How effective this choice is may depend on the characteristics of your name. How distinctive is your last name? If you have a very rare last name, going by two names is unlikely to confuse search results or people. Also, does your nickname start with the same initial as your full name?
Some colleagues I've known with very common last names make it a point to use the same form of their name everywhere, and create online resources (personal web page, LinkedIn, Google Scholar Profile, Orchid, etc.) that explicitly connect all their work together (especially when a journal or a citation format just uses initials + last name). (See, for instance, this question from an academic with a very common name.)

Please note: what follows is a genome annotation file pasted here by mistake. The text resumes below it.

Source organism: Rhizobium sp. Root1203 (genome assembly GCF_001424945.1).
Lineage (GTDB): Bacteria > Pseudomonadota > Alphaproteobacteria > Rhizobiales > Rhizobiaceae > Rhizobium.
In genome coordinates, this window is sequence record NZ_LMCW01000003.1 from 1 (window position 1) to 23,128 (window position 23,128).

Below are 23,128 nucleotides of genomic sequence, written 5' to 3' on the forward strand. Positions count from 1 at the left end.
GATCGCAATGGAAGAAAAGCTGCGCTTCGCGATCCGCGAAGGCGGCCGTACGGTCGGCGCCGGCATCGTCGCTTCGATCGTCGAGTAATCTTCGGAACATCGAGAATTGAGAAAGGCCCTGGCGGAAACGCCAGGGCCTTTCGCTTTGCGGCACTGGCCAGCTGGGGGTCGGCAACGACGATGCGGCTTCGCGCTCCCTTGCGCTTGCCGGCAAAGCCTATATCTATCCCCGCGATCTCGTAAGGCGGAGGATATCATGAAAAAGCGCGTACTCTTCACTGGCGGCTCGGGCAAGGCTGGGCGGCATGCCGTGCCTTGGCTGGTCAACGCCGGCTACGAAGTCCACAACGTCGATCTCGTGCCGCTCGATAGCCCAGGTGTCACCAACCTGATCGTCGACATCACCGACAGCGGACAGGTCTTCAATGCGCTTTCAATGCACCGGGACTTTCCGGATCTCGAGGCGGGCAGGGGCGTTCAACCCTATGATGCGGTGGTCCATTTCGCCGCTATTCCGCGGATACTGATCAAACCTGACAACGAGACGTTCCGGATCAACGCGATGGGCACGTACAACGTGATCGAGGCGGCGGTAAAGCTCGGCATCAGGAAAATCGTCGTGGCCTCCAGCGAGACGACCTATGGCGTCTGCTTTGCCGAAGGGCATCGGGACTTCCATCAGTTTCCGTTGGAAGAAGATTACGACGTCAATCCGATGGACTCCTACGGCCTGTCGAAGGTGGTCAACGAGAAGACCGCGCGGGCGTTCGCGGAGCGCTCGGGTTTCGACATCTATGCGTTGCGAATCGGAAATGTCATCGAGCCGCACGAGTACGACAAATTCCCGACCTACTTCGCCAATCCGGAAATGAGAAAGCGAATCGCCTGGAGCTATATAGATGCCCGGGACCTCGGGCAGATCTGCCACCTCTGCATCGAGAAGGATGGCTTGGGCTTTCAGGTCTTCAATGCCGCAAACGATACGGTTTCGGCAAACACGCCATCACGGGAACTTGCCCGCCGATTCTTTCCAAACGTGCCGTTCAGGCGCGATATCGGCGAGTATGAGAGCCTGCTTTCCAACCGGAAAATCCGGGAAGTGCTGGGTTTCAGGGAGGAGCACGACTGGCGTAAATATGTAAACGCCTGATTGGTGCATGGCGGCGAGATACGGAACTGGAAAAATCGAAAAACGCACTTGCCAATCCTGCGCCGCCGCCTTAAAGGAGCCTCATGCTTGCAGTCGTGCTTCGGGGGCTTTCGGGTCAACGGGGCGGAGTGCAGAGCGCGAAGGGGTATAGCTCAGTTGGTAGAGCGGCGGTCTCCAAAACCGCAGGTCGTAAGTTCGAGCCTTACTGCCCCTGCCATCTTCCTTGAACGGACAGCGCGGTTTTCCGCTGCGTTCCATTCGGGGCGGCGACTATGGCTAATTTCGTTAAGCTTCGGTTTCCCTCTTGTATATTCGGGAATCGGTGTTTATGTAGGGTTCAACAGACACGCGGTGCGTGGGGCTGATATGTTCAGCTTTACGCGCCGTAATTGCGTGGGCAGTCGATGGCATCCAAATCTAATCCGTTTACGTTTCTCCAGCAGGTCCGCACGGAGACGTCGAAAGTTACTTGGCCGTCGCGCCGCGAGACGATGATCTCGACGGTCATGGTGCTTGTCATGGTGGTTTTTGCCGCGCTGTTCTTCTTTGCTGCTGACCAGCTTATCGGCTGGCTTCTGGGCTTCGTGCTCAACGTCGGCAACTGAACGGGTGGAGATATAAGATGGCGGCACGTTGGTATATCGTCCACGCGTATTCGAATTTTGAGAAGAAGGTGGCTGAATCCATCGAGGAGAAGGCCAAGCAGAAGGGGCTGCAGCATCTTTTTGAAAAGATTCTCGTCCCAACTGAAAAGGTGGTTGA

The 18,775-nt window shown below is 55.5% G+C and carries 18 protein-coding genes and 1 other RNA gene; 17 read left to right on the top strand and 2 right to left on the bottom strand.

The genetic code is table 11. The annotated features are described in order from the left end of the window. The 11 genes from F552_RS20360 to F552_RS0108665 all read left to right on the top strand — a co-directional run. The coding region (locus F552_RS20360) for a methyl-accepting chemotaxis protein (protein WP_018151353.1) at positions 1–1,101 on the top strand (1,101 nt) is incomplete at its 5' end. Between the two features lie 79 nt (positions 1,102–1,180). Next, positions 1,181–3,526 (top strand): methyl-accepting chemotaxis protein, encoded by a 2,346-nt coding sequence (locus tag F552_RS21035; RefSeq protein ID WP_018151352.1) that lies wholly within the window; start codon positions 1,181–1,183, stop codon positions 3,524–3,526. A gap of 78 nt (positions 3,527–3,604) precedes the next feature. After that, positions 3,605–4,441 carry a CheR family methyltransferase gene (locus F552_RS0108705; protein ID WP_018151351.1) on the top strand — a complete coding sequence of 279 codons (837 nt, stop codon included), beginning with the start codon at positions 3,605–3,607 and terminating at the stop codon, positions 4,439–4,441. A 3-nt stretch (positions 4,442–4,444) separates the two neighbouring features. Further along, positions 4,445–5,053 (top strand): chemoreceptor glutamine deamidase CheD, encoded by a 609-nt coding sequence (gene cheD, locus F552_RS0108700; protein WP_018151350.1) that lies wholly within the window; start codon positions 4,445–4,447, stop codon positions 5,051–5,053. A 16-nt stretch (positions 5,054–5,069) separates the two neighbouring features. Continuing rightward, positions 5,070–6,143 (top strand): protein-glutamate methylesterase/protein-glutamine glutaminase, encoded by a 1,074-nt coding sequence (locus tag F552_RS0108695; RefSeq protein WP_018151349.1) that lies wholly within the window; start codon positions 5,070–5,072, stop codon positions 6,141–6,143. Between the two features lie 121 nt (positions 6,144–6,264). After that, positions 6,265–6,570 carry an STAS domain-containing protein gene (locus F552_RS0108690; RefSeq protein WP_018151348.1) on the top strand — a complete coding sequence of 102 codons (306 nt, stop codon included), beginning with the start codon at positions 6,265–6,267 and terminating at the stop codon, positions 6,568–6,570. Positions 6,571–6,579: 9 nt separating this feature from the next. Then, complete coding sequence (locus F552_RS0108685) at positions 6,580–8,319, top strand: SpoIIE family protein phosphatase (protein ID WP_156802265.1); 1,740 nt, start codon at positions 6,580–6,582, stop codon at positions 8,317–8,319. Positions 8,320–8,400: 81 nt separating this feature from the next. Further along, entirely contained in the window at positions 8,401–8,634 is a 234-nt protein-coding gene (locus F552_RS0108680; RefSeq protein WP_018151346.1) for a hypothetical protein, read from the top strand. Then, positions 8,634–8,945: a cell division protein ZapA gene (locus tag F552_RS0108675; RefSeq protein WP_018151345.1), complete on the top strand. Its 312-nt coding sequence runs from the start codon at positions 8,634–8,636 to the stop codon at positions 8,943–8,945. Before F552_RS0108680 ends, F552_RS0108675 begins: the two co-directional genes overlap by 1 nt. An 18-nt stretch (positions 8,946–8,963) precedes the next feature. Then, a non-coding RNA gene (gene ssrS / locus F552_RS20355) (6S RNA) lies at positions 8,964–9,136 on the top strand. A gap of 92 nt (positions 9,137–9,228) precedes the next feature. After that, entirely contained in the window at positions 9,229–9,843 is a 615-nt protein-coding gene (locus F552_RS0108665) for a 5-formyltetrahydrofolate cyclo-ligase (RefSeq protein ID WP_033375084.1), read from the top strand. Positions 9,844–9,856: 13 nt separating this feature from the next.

If you feel comfortable with your nickname in professional circumstances and it does not have negative connotations, I would encourage you to keep doing what you plan and set up some sort of web presence that explicitly makes the connection. Your CV should also reference your nickname, and including both in your email signature (as user153812 suggests) is a great idea.
EDIT: Given what you added about the previous papers being from an REU and being open to using your nickname professionally, you can also just opt to publish that way. It feels nice for even new colleagues to use the name I feel connected to. Your institution will not care. (Source: My institutions have not cared about my nickname. It's sometimes slightly annoying for people to look me up in the system for admin reimbursements, etc., which has my full legal name, but it's usually just a matter of writing on a form: "Nickname (Fullname) Lastname.")